Israeli olah Kathleen Reiter is not the only native Montrealer who vied for stardom on The Voice Israel, the reality show singing competition that racked up almost 40 per cent of the audience share when it first debuted there in January.
Also competing was Mattia Pironti, who turns 23 next month. He made it onto the show as part of its trademark “blind audition,” using an MP3 music file submission that impressed the judges.
Reiter, who was featured in a CJN article Jan. 26, is also 23).
Before The Voice Israel first aired, about 4,000 Israelis sent in MP3s for the audition.
“I really like singing,” Pironti, a singer/songwriter/guitarist says. On his Facebook page and website – matmusik.com – he also notes that he is of “Italian and Moroccan descent.”
Pironti made it to the second round of the competition – a group of 56, half of those who first competed – but did not go further, he said, because he declined to commit himself to making aliyah.
“It was one of the conditions to be eligible to go further,” he said. “They said they were willing to find me an apartment to rent for two years and for me to learn Hebrew.”
In an interview, Pironti came across as a laid-back, backpack kind of dude who takes life as it comes and is not yet ready to plant any permanent roots.
For the last three years, he has been working in Nunavik in northern Quebec, going there originally to help build a hockey school for native Inuit children. When Pironti spoke to The CJN, he was planning to return there shortly and continue “travelling village to village,” making friends with the people and working on projects.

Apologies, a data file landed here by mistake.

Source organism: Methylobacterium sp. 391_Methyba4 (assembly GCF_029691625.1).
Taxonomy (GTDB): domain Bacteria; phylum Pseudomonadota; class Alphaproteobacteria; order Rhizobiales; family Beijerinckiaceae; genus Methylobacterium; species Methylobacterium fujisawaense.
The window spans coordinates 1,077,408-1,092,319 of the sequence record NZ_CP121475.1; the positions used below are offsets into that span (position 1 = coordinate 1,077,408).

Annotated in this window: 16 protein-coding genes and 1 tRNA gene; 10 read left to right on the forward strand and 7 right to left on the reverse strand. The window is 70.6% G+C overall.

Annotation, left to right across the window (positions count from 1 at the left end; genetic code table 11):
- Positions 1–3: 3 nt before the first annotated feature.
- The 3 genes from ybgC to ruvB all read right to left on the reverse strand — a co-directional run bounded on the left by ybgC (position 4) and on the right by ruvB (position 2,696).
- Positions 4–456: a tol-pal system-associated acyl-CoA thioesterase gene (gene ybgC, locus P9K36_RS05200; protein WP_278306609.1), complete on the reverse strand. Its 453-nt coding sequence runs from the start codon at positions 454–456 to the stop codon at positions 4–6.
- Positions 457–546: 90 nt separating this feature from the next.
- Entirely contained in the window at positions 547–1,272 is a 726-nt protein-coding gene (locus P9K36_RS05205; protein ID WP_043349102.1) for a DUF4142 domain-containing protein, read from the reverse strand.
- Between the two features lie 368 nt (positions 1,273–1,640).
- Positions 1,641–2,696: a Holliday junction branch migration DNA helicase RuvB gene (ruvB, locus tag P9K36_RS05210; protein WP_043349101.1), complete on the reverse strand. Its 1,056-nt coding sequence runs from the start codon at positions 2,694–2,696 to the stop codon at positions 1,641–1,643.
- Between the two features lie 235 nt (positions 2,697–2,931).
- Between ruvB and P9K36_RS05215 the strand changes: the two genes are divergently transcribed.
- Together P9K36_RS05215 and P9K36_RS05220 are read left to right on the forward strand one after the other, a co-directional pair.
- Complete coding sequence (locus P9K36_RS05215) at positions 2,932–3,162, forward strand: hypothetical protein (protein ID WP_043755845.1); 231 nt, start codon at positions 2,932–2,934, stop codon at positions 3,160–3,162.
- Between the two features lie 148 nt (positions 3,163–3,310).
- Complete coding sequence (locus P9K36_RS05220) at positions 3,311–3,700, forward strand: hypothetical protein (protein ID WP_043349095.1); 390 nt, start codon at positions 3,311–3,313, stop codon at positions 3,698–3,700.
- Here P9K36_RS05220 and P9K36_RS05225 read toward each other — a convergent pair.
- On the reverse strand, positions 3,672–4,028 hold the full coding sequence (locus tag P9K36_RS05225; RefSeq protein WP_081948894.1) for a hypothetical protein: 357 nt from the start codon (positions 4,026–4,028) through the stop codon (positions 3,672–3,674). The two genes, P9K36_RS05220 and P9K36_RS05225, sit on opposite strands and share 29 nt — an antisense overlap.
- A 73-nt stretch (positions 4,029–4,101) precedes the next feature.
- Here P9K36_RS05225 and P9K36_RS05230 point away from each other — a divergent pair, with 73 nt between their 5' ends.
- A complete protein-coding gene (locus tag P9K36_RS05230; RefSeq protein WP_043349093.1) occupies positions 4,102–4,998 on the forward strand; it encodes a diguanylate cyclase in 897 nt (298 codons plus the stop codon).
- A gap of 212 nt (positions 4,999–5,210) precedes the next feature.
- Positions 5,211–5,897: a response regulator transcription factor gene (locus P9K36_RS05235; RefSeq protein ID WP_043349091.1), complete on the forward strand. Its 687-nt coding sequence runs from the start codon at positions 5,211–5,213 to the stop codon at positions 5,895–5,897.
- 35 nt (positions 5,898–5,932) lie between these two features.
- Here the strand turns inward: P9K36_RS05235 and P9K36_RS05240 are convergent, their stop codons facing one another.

Nunavik is, in many ways, light years away from Israel, where Pironti was last May for a planned three-month trip that turned out to be six, working at a battery factory in a kibbutz. He met someone connected with The Voice Israel at a birthday party.
“They heard I was a singer and said I should send in the MP3,” Pironti recalled.
In fact, Pironti said, he only took up singing seriously a couple of years ago. His website says he grew up listening to “to different music genres,” began writing poetry at 16 and starting collaborating with a Cuban producer on an album after a 2009 trip there.
Pironti’s album – the final product – is called MAT. For him, singing is not only about “the voice. It’s also the [song’s] story. It’s everything.”
But is a musical career in the cards? Is that Pironti’s ultimate ambition?
He’s not sure. He is thinking about going to Ottawa to attend university in May.
He also agreed that during his The Voice Israel experience, he remained what he seemed on the phone – someone who does not get easily unnerved.
“In Israel, people were asking me why I seemed so calm? I’m just a relaxed guy,” was Pironti’s unreserved answer. “That’s who I am.”